Following are the day’s biggest winners and losers. Find out why shares of First Solar and American Express popped while Target and MetLife dropped.
Despite assurances that the takeover of Fannie Mae and Freddie Mac would be temporary, the giant mortgage companies will most likely never fully return to private hands, the New York Times reports.
Investors everywhere are reading Warren Buffett's commentary on his past actions as well as general views about the economy. But perhaps the best lessons are sometimes hidden behind the words. It requires a careful examination of his letters to fully capture the genius of Buffett and integrate his wisdom into your portfolio.
In his annual letter to Berkshire Hathaway shareholders, Warren Buffett says he did some "dumb things in investments" last year, while defending Berkshire's "equity put" derivatives contracts. Buffett also predicts the economy will "be in shambles throughout 2009 - and for that matter, probably well beyond - but that conclusion does not tell us whether the stock market will rise or fall." He's still optimistic for the long-term, however, again pointing out that "our country has faced far worse travails in the past" but always "we've overcome them." He says confidently, "America's best days lie ahead."
It looks like we have a winner in that race to repay TARP funds. What's the prize? Wriggling free from all those strings attached to it.
Stocks fell to a 12-year low Friday after the government announced plans to take a large stake in common shares of embattled Citigroup.
The market might be going nowhere fast but rotation in and out of sectors appears to be quite robust.
JP Morgan has put Bear Wagner Specialists up for sale, CNBC has learned. Barclays is the potential bidder according to the Wall Street Journal.
Plus, Cramer's plan for Obama and the conundrum of preferred shares.
Stocks jumped on Tuesday after Ben Bernanke delivered a big dose of relief when he signaled that nationalization of big banks was not at hand.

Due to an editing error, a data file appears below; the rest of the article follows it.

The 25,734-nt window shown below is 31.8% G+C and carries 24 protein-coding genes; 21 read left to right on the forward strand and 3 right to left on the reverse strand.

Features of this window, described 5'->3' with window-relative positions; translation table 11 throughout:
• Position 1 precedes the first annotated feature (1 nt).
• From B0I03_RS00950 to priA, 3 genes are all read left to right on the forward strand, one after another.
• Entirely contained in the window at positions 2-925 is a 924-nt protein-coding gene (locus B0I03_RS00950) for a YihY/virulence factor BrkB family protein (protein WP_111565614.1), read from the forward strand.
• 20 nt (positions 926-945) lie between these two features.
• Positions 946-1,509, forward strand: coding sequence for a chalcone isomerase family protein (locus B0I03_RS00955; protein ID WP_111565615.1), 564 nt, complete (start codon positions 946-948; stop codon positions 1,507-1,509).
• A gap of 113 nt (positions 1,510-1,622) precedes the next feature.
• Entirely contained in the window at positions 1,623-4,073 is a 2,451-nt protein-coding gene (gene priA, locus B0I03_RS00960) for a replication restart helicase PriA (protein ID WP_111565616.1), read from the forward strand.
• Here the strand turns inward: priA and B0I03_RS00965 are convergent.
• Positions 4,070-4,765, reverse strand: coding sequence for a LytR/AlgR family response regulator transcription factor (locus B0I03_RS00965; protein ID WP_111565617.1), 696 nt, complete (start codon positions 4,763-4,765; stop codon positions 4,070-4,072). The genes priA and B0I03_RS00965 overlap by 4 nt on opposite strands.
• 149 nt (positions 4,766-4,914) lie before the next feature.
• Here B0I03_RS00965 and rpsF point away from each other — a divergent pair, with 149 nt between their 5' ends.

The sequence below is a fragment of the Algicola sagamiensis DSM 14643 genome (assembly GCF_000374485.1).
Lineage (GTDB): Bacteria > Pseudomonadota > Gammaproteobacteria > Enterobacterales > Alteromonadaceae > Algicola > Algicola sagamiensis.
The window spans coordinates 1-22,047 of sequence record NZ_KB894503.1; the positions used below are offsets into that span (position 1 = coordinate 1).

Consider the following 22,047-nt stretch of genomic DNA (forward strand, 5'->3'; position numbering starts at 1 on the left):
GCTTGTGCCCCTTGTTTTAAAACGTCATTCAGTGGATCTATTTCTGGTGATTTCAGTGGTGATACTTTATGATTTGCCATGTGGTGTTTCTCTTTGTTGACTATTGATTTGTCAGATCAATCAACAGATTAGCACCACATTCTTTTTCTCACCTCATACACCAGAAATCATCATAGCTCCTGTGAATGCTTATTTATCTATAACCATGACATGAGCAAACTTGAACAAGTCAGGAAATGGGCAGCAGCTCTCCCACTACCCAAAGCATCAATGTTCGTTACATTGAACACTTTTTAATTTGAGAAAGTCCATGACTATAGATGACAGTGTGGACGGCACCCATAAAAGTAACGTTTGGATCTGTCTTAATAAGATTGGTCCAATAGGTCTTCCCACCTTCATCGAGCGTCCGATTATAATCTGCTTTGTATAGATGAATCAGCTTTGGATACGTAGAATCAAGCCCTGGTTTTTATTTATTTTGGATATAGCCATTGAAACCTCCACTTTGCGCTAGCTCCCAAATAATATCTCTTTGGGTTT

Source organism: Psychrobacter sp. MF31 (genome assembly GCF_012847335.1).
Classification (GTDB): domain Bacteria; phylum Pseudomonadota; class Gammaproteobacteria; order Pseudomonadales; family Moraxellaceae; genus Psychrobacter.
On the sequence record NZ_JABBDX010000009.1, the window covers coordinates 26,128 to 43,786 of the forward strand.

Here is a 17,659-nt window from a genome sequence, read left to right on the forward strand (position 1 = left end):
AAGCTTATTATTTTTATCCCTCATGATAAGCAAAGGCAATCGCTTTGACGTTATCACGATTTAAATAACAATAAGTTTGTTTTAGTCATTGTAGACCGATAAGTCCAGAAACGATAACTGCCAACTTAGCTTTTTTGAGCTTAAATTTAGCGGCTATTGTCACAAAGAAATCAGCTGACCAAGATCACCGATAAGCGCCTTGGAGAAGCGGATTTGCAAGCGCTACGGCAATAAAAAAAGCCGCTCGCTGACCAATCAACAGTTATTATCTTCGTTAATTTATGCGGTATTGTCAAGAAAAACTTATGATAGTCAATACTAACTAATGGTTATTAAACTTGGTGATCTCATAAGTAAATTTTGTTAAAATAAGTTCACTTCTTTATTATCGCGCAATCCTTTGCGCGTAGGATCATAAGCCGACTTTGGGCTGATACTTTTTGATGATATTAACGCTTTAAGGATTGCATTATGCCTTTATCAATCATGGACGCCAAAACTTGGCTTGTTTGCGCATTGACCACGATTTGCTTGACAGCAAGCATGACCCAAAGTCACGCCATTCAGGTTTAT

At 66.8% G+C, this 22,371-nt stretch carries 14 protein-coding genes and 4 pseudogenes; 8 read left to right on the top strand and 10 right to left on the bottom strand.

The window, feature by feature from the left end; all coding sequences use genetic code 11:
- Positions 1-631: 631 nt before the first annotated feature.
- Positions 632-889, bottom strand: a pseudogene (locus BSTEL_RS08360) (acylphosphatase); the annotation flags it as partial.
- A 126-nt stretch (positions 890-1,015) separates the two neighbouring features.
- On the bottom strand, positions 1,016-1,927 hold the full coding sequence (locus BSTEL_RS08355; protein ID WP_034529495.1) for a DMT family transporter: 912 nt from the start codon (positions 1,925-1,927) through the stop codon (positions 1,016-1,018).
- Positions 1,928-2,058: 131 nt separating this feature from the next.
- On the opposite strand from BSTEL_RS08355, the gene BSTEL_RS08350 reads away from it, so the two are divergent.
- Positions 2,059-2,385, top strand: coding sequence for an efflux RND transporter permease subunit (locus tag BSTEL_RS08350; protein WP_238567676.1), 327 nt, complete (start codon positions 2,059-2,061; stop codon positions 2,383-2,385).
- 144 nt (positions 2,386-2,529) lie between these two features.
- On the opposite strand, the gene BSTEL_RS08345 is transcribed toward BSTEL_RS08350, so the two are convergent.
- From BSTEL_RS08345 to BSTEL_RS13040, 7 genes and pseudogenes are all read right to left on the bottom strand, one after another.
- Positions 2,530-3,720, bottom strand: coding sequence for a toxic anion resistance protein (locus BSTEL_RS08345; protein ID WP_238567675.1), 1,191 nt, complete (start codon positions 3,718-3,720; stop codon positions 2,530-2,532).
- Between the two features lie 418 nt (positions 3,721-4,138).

We on Power Lunch were all transfixed during Sen. Corker’s questioning of Federal Reserve Chief Ben Bernanke Tuesday.
Plus, Cramer makes the call on Home Depot versus Lowe's and the only financial stocks worth considering.
Anybody out there got the super-secret e-mail address for President Obama, the Blackberry addict? How about a cell-phone number for Treasury Secretary Timothy Geithner?
The development boom that turned Poland, Hungary and other former Soviet satellites into some of Europe’s hottest markets is on the verge of going bust, raising worrisome new risks for the global financial system that may ricochet back to the United States.
Nationalizing insolvent US banks is the best solution to avoid a Japan-like scenario in which 'zombie' financial institutions would eat up public resources while the US economy would teeter on the brink of depression, Nouriel Roubini, economics professor at NYU and chairman at RGE Monitor told CNBC Tuesday.
With nowhere else to go, some of Wall Street’s biggest money managers are buying these stocks.
Today we introduce a weekly segment, "The Call of Shame", for CNBC's "The Call". It will highlight the lowlights and lowlifes in business and finance. This week's nominees are.......
By Thursday’s close, the Dow was trading at a level not seen in more than 6 years, falling beneath its former bear market closing low set on November 20th.
Plus, Cramer speculates on whom the new Dow Jones Industrial constituent could be.
CNBC's Jim Cramer has been critical of Warren Buffett's decision to sell some stocks in the Berkshire Hathaway portfolio, in part because it appears to contradict Buffett's public call to buy U.S. stocks last fall. But there is another way of looking at it.